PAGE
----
Wednesday, March 23, 2011

Artist Interview: Mark Warren



What is your name: 
Mark Warren

Do you have a formal art education or are you a self taught artist: 
All together I completed about 2 years at RISD but the painting department was so awful I couldn't stay. Google Richard Merkin. He was the teacher for my sophomore year and then they moved him to what would have been my junior year.That ended my formal art education.

What is the style of your pieces:
This is a question I always hate and I imagine most artists don't really know how to answer.

What is the medium in which you work: 
Mostly oil paint though of course I draw and do watercolors.

What started you on your path as an artist:
As a child I could draw pretty well. As I neared the end of High School I figured being an illustrator would be my easiest course. I quickly became excited at RISD with the romance of becoming a "Painter" A lot of my work deals with that misconception. 

What is one of the most important things that art has brought to your life: 
It brought me a focus and a sense of continuity. I feel that all these years I have been looking for something and that I still haven't, and maybe never will, find it.


What is your favorite genre of art besides the one you work in: 
I don't think this is a genre but I think the real art of this and last century is film. Otherwise I really wish I could paint 18th or 19th century maritime battle scenes. I am not kidding.

Do you have art showings, and if so what are they typically like: 
Since I haven't shown since the mid-nineties I would be pressed for an answer. It is only in the past year I have started to look to show but have not garnered any interest. I didn't want to develop in the public eye and now I am a little lost.

Do you have a certain set of clothes you make art in:
Oh yes. My friends and family find it somewhat humorous that in the heat or dead of winter I work in a t-shirt and grey gym shorts. Lately I have been wearing a blue hoody on especially cold days as my studio is only heated to about 60 degrees.

What has been the most frustrating part of being an artist?
I don't really know a lot of artists and the people I do know don't really have a very strong concept of what I do or more importantly why. The first question is "what do you paint?" and the second is always "Do you ever sell any of them?".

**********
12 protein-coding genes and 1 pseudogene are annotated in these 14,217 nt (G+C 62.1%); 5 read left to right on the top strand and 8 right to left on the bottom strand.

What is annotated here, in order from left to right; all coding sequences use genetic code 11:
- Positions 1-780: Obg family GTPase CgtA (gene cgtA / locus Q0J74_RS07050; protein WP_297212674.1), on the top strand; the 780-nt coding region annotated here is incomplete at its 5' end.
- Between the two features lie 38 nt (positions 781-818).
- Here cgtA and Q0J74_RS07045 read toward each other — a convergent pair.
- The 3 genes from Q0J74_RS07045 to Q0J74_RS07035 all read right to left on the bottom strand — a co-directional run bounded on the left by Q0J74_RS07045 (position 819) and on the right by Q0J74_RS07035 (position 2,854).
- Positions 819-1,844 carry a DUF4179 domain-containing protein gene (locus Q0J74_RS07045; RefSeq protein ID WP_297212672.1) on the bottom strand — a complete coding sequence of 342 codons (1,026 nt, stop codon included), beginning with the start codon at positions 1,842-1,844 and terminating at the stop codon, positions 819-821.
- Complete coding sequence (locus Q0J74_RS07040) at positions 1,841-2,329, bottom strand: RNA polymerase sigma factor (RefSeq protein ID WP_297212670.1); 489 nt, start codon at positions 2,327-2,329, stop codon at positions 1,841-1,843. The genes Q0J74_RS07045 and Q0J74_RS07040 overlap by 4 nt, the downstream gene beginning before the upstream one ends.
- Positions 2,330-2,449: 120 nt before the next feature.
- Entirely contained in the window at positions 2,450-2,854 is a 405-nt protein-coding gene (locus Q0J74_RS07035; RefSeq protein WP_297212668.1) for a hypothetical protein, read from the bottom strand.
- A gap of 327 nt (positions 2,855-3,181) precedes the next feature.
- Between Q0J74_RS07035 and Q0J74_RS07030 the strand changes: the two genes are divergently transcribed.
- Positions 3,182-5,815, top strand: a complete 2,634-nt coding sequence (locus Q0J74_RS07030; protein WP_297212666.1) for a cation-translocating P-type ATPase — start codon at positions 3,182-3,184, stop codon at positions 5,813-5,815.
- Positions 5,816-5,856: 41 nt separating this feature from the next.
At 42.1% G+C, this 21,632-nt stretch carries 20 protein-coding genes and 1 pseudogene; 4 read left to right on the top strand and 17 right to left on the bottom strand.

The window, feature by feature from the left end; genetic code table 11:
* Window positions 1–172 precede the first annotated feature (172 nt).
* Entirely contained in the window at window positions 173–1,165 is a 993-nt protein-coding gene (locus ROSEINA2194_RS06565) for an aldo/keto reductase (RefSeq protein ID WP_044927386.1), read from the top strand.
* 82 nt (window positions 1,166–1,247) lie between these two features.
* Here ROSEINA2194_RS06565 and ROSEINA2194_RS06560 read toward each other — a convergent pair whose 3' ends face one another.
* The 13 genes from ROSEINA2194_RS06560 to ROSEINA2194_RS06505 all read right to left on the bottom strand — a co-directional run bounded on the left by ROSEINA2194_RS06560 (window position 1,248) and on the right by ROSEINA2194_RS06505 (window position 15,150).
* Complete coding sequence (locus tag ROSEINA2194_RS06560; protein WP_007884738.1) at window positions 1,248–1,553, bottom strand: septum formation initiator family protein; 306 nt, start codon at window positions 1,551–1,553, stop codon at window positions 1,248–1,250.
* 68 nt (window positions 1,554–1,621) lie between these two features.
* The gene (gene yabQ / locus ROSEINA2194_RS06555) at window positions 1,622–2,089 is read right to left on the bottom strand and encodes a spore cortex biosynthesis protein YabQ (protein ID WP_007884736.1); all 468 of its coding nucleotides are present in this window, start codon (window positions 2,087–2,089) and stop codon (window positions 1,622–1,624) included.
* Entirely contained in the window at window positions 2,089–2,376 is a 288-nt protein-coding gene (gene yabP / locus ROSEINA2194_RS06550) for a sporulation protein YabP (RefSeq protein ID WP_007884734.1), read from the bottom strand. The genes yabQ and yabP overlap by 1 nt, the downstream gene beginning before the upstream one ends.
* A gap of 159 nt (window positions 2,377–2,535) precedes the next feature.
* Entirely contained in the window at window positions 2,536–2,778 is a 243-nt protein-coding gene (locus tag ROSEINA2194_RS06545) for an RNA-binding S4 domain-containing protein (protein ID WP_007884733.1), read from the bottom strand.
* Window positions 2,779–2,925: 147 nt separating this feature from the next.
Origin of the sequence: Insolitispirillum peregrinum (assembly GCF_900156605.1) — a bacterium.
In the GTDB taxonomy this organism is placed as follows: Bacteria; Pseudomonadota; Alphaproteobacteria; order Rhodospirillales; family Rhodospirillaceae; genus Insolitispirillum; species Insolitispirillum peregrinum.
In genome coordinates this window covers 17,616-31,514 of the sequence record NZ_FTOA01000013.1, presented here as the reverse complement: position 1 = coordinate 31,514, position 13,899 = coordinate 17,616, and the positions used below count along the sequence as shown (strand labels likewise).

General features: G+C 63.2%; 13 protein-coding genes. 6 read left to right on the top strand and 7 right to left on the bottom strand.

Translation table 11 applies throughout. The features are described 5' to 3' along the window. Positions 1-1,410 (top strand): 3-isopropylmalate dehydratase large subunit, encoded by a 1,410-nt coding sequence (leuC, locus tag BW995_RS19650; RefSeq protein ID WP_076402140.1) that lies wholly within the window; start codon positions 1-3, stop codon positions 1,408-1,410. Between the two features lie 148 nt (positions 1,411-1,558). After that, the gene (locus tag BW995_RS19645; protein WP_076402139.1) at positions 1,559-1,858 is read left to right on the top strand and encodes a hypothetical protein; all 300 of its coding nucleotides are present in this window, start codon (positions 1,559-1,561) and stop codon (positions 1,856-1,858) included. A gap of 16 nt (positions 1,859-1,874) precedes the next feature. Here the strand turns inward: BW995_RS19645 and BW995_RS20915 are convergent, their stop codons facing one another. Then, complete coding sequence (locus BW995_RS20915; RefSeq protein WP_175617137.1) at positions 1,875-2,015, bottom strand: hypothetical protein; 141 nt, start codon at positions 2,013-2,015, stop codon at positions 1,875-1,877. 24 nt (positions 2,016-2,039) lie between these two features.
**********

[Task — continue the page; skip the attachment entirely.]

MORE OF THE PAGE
What is your favorite sandwich of all time:
 Ahh, such an easy question. Almost everyday I have a turkey on whole wheat with avocado and lettuce and tomato.

Has this year brought about any changes in your work, and if so what are they:
In the past I have been a great destroyer of my own work. Lately I have learned to be more accepting of my lack of perfection. Now I disown nothing. I feel satisfied that whatever I do, though not reaching my own ideals, is really the best I can do. I think gradually this is loosening me up and making my work better. As I age I feel I am understanding myself more and more.

Who is your favorite artist alive or dead: 
I am a real art history aficionado with a collection of art books somewhere around a thousand volumes. I could cop out and give a list but I think I would have to say Max Beckmann. I love his emotional abstraction of space and his ability to cross many genres including the use of literary and mythological subject matter in a contemporary manner that never falls into cheap nostalgia.

What is the most moving piece of artwork that you have seen in person:
I think the greatest artist of all time is Michelangelo. I could easily say the frescoes in the Sistine Chapel but as incredible as they are I can understand how they were made;
but the sculptures are beyond comprehension. The Pieta in the Vatican and the Moses in Rome are incredible evocations of flesh in marble but I would have to choose the grandeur, grace and technical achievement of the David. How better to evoke the story of the giant killer then by making us tiny and thus understanding how David himself felt.  

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Do you have any animals, and what do they think of your work: 
I have two dogs, Opie and Lulu, and they hate being in my studio, so I would have to classify them as uninterested.

Do you have any upcoming exhibitions you would like to share with us: 
None. They are hard to come by.


http://artmark.weebly.com/              

1 comment:

  1. Enjoyed reading the interview, Mark. Like you work.

    ReplyDelete